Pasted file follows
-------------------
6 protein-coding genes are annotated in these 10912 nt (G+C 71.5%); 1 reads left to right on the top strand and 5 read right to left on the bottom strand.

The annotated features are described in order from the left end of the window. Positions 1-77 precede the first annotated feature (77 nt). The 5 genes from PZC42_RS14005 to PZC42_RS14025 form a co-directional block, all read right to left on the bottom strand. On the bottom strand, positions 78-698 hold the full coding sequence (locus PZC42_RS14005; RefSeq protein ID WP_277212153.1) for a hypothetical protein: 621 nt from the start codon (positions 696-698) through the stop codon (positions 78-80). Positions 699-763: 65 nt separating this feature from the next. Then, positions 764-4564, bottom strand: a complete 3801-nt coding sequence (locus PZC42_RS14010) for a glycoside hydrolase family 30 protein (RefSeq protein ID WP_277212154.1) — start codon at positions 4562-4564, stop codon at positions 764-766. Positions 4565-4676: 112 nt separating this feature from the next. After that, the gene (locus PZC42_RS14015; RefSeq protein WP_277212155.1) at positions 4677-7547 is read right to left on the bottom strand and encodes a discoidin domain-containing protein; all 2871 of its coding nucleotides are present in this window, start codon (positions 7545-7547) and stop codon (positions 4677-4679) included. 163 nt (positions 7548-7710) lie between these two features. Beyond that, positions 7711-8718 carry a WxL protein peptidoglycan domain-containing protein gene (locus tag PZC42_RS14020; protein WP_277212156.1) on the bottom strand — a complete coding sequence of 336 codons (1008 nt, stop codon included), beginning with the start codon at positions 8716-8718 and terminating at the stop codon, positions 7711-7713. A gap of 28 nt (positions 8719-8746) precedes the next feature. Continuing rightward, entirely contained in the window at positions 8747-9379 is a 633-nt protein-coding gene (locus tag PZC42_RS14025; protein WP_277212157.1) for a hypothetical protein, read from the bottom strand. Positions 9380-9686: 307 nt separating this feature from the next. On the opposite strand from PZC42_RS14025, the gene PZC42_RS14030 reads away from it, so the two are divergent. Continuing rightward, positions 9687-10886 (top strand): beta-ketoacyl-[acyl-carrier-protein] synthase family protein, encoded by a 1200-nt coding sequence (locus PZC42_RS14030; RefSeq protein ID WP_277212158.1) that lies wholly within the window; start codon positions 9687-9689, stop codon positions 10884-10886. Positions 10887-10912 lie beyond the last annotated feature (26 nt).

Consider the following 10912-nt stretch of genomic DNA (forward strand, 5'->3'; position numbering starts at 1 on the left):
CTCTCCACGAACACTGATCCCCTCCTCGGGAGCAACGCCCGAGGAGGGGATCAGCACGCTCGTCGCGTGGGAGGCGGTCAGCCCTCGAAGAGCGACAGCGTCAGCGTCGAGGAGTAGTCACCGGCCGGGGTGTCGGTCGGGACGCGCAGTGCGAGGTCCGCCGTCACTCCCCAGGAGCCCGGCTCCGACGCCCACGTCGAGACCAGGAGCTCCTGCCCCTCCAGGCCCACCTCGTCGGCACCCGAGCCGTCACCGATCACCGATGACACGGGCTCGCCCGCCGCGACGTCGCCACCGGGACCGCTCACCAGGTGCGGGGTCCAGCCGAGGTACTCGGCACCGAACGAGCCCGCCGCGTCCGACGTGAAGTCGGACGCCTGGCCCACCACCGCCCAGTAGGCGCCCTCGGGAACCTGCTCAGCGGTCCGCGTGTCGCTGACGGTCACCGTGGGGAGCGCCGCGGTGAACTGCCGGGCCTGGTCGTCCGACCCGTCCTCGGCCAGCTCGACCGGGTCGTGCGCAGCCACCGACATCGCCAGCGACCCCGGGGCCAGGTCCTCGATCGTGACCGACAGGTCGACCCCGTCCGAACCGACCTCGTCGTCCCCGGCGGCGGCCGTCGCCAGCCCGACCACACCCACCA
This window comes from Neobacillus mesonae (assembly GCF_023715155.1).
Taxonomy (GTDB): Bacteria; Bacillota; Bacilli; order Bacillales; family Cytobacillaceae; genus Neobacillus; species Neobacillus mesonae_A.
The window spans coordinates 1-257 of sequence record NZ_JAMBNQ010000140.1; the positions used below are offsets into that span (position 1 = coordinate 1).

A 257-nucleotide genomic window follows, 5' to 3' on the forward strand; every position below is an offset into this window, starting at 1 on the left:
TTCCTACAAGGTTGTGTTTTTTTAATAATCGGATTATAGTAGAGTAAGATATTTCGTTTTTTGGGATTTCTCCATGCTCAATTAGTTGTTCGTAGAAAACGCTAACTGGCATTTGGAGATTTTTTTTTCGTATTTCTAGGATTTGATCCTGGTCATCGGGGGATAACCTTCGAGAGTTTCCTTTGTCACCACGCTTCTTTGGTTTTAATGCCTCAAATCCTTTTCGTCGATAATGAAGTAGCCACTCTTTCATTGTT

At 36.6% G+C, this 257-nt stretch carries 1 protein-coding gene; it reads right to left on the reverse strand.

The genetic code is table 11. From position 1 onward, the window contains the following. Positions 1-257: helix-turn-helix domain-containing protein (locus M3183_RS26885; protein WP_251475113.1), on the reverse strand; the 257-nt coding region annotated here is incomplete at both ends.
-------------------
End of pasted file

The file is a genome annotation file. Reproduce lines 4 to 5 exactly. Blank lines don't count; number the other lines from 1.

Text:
CTCTCCACGAACACTGATCCCCTCCTCGGGAGCAACGCCCGAGGAGGGGATCAGCACGCTCGTCGCGTGGGAGGCGGTCAGCCCTCGAAGAGCGACAGCGTCAGCGTCGAGGAGTAGTCACCGGCCGGGGTGTCGGTCGGGACGCGCAGTGCGAGGTCCGCCGTCACTCCCCAGGAGCCCGGCTCCGACGCCCACGTCGAGACCAGGAGCTCCTGCCCCTCCAGGCCCACCTCGTCGGCACCCGAGCCGTCACCGATCACCGATGACACGGGCTCGCCCGCCGCGACGTCGCCACCGGGACCGCTCACCAGGTGCGGGGTCCAGCCGAGGTACTCGGCACCGAACGAGCCCGCCGCGTCCGACGTGAAGTCGGACGCCTGGCCCACCACCGCCCAGTAGGCGCCCTCGGGAACCTGCTCAGCGGTCCGCGTGTCGCTGACGGTCACCGTGGGGAGCGCCGCGGTGAACTGCCGGGCCTGGTCGTCCGACCCGTCCTCGGCCAGCTCGACCGGGTCGTGCGCAGCCACCGACATCGCCAGCGACCCCGGGGCCAGGTCCTCGATCGTGACCGACAGGTCGACCCCGTCCGAACCGACCTCGTCGTCCCCGGCGGCGGCCGTCGCCAGCCCGACCACACCCACCA
This window comes from Neobacillus mesonae (assembly GCF_023715155.1).